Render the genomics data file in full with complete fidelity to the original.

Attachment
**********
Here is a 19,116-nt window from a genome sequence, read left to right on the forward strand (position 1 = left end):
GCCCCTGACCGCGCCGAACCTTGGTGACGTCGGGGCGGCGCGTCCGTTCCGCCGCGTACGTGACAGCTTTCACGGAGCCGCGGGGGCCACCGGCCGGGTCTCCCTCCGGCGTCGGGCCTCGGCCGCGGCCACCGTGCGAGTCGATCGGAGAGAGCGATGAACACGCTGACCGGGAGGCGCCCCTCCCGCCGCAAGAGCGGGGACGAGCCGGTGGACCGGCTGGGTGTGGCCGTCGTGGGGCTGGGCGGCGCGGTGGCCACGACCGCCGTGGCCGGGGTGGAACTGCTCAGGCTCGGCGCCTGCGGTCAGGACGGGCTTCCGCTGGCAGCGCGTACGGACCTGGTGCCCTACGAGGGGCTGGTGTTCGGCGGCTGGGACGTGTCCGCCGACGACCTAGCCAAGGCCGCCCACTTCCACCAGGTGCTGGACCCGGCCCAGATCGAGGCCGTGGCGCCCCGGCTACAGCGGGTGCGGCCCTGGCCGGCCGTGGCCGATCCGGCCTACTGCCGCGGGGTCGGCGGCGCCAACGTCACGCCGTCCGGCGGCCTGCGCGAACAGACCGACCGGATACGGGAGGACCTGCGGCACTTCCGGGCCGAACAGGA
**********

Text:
Here is a 19,116-nt window from a genome sequence, read left to right on the forward strand (position 1 = left end):
GCCCCTGACCGCGCCGAACCTTGGTGACGTCGGGGCGGCGCGTCCGTTCCGCCGCGTACGTGACAGCTTTCACGGAGCCGCGGGGGCCACCGGCCGGGTCTCCCTCCGGCGTCGGGCCTCGGCCGCGGCCACCGTGCGAGTCGATCGGAGAGAGCGATGAACACGCTGACCGGGAGGCGCCCCTCCCGCCGCAAGAGCGGGGACGAGCCGGTGGACCGGCTGGGTGTGGCCGTCGTGGGGCTGGGCGGCGCGGTGGCCACGACCGCCGTGGCCGGGGTGGAACTGCTCAGGCTCGGCGCCTGCGGTCAGGACGGGCTTCCGCTGGCAGCGCGTACGGACCTGGTGCCCTACGAGGGGCTGGTGTTCGGCGGCTGGGACGTGTCCGCCGACGACCTAGCCAAGGCCGCCCACTTCCACCAGGTGCTGGACCCGGCCCAGATCGAGGCCGTGGCGCCCCGGCTACAGCGGGTGCGGCCCTGGCCGGCCGTGGCCGATCCGGCCTACTGCCGCGGGGTCGGCGGCGCCAACGTCACGCCGTCCGGCGGCCTGCGCGAACAGACCGACCGGATACGGGAGGACCTGCGGCACTTCCGGGCCGAACAGGA